25 January 2011
South Africa and Morocco went head to head seven years ago for the right to stage the first World Cup in Africa and the former emerged 14-10 winners after a FIFA executive vote.
After winning worldwide praise for their hosting of the 2010 World Cup won by Spain, South Africa have adjusted their sights toward the African Cup of Nations and want to put on the 2015 show.
Morocco are their only rivals, but this time both countries are likely to be winners unless there is an extraordinary decision when the executive of African football governing body CAF meet in the Democratic Republic of Congo Friday.
CAF are also due to choose the 2017 hosts and given there are only two contenders it seems logical that Morocco and South Africa will get one tournament each with the only issue being which year they host it.
There is a theory that the CAF hierarchy like to alternate hosts between north and sub-saharan Africa, but Tunisia (2004) and Egypt (2006) staged consecutive tournaments.
Sub-saharan countries Ghana (2008) and Angola (2010) were the next hosts of the biennial African football showpiece and central states Equatorial Guinea and Gabon are next in 2012 before it goes back north to Libya.
An even-year championship since 1968, the Cup will switch to uneven years from 2013 in Libya to avoid every second edition being staged just four months before the World Cup.
While the build-up to many Cup of Nations tournaments has been overshadowed by a desperate battle to get stadia and accommodation ready in time, South Africa has 10 World Cup stadiums to pick from for the four-venue African event.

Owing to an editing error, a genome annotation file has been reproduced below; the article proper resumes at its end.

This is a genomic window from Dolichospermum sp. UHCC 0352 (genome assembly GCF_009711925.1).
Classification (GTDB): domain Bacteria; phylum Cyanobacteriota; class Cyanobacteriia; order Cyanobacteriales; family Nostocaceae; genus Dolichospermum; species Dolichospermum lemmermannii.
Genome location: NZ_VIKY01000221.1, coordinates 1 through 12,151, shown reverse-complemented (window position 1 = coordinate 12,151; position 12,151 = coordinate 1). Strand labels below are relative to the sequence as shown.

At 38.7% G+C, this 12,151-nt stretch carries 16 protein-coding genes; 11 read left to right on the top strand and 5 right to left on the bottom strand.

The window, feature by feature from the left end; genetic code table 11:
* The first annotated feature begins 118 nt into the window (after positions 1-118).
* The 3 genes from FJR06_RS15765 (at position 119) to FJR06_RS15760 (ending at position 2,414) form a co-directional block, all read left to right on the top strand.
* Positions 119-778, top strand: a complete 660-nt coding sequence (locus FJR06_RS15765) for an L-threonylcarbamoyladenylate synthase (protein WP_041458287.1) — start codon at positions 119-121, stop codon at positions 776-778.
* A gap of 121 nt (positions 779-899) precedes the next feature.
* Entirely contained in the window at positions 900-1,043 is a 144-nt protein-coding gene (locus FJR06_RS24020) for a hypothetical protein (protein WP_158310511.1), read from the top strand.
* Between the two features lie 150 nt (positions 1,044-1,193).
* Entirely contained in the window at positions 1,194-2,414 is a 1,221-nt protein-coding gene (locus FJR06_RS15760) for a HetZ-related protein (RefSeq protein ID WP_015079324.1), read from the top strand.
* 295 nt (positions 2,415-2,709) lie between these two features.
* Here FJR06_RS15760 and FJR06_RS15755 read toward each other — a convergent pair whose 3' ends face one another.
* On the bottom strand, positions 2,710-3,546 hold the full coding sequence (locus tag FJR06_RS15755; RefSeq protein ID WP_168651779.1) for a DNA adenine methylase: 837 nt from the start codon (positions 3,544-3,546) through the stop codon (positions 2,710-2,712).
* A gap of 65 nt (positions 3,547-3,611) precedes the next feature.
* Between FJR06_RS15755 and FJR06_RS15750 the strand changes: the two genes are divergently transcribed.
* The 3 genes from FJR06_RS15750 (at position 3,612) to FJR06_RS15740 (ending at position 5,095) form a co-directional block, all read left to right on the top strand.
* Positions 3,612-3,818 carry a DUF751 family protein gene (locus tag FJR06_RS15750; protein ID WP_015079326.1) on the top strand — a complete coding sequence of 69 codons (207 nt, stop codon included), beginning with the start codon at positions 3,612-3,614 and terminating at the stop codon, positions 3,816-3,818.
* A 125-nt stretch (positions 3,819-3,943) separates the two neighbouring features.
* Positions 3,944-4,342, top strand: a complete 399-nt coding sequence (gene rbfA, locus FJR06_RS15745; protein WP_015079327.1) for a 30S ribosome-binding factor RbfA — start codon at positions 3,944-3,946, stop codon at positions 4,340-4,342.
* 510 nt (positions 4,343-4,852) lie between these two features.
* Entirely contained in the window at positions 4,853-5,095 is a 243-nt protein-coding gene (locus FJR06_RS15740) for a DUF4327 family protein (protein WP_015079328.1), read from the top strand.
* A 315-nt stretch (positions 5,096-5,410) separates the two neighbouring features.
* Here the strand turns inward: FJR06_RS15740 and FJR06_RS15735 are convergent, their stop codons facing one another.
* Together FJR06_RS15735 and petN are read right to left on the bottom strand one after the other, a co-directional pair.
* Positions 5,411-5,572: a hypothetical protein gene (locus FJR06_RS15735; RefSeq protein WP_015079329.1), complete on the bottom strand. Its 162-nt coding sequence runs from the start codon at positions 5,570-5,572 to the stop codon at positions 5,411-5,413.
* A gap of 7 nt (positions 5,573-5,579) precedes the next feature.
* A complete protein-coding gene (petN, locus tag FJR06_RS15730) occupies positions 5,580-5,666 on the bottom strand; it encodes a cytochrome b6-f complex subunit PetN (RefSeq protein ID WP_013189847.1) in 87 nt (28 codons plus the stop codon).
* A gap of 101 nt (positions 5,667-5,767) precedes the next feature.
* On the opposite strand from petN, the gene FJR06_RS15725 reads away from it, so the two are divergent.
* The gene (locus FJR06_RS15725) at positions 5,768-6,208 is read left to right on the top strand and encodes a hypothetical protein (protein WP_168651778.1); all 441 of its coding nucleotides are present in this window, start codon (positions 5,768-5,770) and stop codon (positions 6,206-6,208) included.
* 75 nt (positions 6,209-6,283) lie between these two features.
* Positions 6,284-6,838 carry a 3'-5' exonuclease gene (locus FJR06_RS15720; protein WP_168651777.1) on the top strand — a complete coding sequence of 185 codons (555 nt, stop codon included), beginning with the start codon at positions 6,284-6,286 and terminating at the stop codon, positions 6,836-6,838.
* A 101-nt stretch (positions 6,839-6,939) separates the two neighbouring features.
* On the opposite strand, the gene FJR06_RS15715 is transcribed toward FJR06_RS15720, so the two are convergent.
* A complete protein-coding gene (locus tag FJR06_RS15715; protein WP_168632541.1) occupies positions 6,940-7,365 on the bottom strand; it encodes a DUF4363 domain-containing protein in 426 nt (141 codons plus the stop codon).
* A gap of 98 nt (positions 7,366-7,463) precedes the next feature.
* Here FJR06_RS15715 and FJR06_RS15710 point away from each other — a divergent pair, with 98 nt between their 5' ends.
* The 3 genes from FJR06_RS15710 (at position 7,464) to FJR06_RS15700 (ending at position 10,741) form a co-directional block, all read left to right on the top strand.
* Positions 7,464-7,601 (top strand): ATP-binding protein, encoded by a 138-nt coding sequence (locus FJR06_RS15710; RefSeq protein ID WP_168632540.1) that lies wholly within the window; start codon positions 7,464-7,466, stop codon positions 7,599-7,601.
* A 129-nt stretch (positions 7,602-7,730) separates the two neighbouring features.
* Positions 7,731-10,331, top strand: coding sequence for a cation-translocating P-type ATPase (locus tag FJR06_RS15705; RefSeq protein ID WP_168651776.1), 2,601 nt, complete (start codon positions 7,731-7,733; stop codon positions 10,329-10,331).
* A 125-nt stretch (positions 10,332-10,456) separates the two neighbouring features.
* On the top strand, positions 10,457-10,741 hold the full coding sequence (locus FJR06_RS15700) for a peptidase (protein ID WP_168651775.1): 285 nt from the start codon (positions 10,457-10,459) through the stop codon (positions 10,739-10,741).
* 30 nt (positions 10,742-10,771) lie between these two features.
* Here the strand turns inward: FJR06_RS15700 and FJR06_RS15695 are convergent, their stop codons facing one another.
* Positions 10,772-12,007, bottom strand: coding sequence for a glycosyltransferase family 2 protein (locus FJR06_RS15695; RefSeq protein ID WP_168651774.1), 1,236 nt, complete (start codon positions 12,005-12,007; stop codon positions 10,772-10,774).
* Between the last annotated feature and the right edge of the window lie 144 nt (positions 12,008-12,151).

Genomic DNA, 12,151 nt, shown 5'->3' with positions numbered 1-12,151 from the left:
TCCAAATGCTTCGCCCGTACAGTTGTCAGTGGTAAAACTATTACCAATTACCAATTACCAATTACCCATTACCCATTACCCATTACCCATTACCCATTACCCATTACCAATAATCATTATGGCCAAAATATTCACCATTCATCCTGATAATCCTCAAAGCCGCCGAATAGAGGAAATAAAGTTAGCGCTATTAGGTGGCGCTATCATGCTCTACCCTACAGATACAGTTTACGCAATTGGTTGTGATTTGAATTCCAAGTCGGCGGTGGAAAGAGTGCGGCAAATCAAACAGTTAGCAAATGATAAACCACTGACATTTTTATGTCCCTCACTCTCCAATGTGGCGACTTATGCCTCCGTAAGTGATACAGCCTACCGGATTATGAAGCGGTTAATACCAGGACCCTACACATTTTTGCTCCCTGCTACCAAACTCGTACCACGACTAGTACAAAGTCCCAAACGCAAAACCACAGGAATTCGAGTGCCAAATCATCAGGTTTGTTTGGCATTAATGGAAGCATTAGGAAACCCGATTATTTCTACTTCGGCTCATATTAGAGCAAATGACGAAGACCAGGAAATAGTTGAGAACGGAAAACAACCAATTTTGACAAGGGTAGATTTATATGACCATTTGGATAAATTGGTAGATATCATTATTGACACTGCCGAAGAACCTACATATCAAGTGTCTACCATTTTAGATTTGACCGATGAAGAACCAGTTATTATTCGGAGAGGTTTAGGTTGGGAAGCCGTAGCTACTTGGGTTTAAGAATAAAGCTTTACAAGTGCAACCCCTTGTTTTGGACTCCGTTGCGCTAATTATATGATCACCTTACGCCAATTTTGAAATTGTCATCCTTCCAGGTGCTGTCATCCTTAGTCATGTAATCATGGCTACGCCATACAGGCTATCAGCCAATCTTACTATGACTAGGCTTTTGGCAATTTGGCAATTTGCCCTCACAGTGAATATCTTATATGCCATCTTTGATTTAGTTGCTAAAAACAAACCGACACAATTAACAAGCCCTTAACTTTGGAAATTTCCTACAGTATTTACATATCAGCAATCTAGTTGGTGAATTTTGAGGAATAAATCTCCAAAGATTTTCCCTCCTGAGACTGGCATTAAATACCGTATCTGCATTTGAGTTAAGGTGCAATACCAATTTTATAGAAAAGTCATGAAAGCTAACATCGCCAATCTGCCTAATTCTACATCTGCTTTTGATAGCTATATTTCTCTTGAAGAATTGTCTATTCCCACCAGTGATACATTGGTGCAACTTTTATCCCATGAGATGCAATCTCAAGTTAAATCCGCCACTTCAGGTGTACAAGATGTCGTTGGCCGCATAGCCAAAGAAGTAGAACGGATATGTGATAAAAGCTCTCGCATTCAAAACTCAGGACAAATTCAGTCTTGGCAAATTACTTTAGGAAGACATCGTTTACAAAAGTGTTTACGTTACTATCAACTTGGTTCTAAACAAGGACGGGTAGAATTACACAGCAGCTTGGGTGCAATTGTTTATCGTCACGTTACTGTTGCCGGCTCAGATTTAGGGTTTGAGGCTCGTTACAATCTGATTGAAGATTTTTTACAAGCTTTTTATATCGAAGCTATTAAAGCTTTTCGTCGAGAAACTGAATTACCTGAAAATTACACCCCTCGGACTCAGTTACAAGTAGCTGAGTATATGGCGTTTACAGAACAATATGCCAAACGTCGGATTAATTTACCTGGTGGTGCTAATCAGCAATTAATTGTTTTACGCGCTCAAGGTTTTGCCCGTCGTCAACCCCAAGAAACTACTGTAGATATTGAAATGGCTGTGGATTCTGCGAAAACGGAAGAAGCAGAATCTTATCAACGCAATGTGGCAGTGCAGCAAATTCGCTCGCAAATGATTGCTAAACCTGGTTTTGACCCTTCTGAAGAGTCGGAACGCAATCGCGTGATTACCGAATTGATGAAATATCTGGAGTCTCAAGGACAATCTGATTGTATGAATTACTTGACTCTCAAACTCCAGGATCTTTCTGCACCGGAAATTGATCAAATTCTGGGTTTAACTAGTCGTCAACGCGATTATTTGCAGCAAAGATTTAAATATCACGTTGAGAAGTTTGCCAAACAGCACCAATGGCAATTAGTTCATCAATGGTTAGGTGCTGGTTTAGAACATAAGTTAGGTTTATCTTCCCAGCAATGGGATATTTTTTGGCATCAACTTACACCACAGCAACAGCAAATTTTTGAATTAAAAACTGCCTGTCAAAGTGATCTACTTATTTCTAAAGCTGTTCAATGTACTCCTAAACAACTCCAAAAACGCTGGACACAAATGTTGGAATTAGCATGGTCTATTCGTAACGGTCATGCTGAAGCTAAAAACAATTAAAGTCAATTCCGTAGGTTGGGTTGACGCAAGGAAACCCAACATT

South African Football Association president Kirsten Nematandani said: “All the World Cup cities would have to make bid presentations. That would be a fair method as not all 10 can be used for the Nations Cup.
“We believe there is no better way to thank Africa for supporting us during the World Cup than hosting the African tournament. It will give our national team a chance to get where they want — number one on the continent.”
Hosts and winners in 1996 after Kenya withdrew, South Africa did well off the field apart from embarrassingly small crowds at most matches not involving Bafana Bafana (The Boys).
While the World Cup delivered near-capacity crowds, many seats were filled by local white and mixed-race fans while a lot of blacks — the nucleus of domestic support — had to settle for TV because of prohibitive ticket prices.
Wooing these ‘World Cup’ fans back to the stadia for the Cup of Nations and delivering a lot of affordable tickets to the low-income market will represent the greatest challenges for South Africa.
Morocco have added stadiums in Fes, Marrakech and Tangiers to top-class Casablanca and Rabat venues as they seek a second hosting after finishing fourth behind Cameroon, Nigeria and Algeria when they staged the 1988 finals.
Sports minister Said Belkhayat is upbeat: “Morocco is determined to organise these games in the best way possible — to deliver the best Nations Cup in the history of the competition.”
A CAF executive headed by Issa Hayatou from Cameroon is scheduled to choose the hosts in southern mining city Lubumbashi, which plays host Saturday to the African Super Cup between local club TP Mazembe and FUS Rabat from Morocco.
Egypt and Ghana have hosted four Cup of Nations tournaments each, Ethiopia and Tunisia three, Sudan and Nigeria two, and 10 other countries have staged it once.